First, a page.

This year marks the 40th anniversary of a little-known U.S. organization that has provided crucial intelligence and analysis to presidents for all those decades: the National Intelligence Council.
Right after World War II, President Harry Truman understood that the United States was embarking into a new world order and required, in the words of one observer, guidance on “the big job – the carving out of United States destiny in the world as a whole.”
He established a Board of National Estimates deliberately outside the White House, State Department and Pentagon so that strategic intelligence would be provided with a degree of independence and detachment.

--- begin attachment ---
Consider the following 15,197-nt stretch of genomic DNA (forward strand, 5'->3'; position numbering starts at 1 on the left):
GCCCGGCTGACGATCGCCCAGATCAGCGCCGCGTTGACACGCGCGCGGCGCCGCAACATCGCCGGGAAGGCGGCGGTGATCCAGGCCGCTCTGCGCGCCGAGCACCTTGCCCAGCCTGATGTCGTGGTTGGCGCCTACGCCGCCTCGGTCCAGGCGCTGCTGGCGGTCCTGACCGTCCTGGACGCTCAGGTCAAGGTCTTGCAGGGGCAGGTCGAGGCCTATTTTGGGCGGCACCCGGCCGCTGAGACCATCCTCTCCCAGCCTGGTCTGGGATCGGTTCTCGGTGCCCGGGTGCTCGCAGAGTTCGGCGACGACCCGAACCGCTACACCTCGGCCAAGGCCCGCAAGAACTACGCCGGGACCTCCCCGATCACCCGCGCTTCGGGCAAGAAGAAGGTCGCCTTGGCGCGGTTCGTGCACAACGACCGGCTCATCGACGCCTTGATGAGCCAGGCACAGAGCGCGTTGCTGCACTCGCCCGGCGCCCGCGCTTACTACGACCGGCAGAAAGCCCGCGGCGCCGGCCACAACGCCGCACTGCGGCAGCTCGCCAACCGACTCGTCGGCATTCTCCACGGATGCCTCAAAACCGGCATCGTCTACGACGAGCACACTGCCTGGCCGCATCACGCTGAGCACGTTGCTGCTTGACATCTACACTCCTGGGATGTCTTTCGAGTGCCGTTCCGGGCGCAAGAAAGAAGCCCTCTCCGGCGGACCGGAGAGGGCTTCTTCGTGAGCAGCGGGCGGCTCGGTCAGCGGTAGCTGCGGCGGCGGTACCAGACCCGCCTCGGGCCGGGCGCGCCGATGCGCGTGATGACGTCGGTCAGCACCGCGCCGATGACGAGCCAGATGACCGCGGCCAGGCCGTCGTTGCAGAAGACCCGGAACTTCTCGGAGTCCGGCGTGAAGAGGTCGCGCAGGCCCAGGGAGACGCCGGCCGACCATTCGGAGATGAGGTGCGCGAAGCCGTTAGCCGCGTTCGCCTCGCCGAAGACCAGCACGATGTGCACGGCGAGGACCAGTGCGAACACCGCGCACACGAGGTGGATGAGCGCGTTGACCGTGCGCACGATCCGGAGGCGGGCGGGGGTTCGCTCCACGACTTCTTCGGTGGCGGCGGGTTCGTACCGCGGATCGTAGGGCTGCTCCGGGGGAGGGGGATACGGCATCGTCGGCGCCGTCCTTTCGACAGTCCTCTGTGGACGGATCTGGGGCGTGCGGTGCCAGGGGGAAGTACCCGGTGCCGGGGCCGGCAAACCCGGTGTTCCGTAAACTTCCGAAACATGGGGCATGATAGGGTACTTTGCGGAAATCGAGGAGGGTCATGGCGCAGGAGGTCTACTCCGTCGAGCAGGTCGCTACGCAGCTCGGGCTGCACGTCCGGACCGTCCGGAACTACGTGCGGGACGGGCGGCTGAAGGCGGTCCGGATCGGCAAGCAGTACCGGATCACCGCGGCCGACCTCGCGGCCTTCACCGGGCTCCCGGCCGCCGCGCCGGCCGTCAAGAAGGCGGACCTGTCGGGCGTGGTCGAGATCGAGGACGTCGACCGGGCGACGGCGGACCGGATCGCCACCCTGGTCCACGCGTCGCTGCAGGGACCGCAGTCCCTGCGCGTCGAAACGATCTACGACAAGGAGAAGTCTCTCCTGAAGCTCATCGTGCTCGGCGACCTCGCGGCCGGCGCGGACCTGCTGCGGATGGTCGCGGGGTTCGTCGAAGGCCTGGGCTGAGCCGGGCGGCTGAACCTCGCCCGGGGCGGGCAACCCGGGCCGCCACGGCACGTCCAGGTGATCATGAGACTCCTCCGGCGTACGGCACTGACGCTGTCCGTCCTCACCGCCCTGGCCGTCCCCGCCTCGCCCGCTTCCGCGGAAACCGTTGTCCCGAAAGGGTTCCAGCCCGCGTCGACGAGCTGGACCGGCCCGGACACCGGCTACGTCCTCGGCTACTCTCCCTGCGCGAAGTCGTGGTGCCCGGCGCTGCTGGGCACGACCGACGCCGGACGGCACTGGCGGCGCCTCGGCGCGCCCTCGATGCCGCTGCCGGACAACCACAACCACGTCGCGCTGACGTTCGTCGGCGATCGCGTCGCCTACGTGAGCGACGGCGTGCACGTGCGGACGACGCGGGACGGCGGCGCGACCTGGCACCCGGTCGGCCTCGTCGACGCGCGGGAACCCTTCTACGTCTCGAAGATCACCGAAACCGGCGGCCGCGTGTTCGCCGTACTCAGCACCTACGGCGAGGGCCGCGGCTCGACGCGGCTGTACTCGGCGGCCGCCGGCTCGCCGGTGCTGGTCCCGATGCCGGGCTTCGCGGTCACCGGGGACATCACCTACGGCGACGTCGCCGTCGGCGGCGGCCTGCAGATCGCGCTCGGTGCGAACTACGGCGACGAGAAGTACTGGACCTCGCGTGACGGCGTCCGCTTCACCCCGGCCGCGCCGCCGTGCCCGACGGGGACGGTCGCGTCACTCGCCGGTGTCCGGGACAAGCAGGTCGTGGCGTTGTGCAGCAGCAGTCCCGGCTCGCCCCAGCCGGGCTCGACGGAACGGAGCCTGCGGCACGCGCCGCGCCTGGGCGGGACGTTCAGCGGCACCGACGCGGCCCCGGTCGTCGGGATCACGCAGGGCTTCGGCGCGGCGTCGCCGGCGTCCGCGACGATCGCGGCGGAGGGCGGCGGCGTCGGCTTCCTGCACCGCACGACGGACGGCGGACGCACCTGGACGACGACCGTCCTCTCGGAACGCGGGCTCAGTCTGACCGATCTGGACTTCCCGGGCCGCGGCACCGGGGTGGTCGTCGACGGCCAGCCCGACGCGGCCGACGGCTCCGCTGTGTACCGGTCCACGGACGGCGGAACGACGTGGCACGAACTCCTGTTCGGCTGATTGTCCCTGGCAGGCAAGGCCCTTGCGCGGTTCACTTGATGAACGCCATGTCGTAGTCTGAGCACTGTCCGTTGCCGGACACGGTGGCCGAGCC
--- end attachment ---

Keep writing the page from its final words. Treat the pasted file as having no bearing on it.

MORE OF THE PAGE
As national security scholars and practitioners, we believe it was a wise judgment. In our experience, when intelligence analysts are close to policy operators, the risk grows that assessments will be cut to suit the cloth of policy – a frequent problem with military intelligence.
In the 1970s, the
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